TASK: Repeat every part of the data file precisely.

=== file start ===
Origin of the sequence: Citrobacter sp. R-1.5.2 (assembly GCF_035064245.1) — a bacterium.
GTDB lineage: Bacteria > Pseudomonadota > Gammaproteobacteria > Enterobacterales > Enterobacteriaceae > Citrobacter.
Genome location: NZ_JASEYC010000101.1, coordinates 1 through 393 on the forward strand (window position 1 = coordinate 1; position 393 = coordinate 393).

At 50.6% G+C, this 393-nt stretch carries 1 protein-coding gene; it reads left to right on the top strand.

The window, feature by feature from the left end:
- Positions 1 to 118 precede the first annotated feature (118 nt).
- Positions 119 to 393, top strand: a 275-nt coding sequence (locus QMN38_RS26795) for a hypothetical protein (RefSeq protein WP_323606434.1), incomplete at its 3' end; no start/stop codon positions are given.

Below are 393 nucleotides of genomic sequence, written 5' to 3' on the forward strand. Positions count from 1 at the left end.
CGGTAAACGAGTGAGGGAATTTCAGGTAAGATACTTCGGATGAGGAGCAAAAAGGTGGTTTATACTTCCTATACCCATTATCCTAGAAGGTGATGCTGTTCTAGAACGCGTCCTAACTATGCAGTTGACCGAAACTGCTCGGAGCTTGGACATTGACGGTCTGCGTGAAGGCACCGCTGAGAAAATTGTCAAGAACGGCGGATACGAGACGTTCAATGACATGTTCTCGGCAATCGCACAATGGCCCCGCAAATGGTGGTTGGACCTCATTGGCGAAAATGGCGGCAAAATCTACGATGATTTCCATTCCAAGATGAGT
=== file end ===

Origin of the sequence: Citrobacter sp. R-1.5.2 (assembly GCF_035064245.1) — a bacterium.
GTDB lineage: Bacteria > Pseudomonadota > Gammaproteobacteria > Enterobacterales > Enterobacteriaceae > Citrobacter.
Genome location: NZ_JASEYC010000101.1, coordinates 1 through 393 on the forward strand (window position 1 = coordinate 1; position 393 = coordinate 393).

At 50.6% G+C, this 393-nt stretch carries 1 protein-coding gene; it reads left to right on the top strand.

The window, feature by feature from the left end:
- Positions 1 to 118 precede the first annotated feature (118 nt).
- Positions 119 to 393, top strand: a 275-nt coding sequence (locus QMN38_RS26795) for a hypothetical protein (RefSeq protein WP_323606434.1), incomplete at its 3' end; no start/stop codon positions are given.

Below are 393 nucleotides of genomic sequence, written 5' to 3' on the forward strand. Positions count from 1 at the left end.
CGGTAAACGAGTGAGGGAATTTCAGGTAAGATACTTCGGATGAGGAGCAAAAAGGTGGTTTATACTTCCTATACCCATTATCCTAGAAGGTGATGCTGTTCTAGAACGCGTCCTAACTATGCAGTTGACCGAAACTGCTCGGAGCTTGGACATTGACGGTCTGCGTGAAGGCACCGCTGAGAAAATTGTCAAGAACGGCGGATACGAGACGTTCAATGACATGTTCTCGGCAATCGCACAATGGCCCCGCAAATGGTGGTTGGACCTCATTGGCGAAAATGGCGGCAAAATCTACGATGATTTCCATTCCAAGATGAGT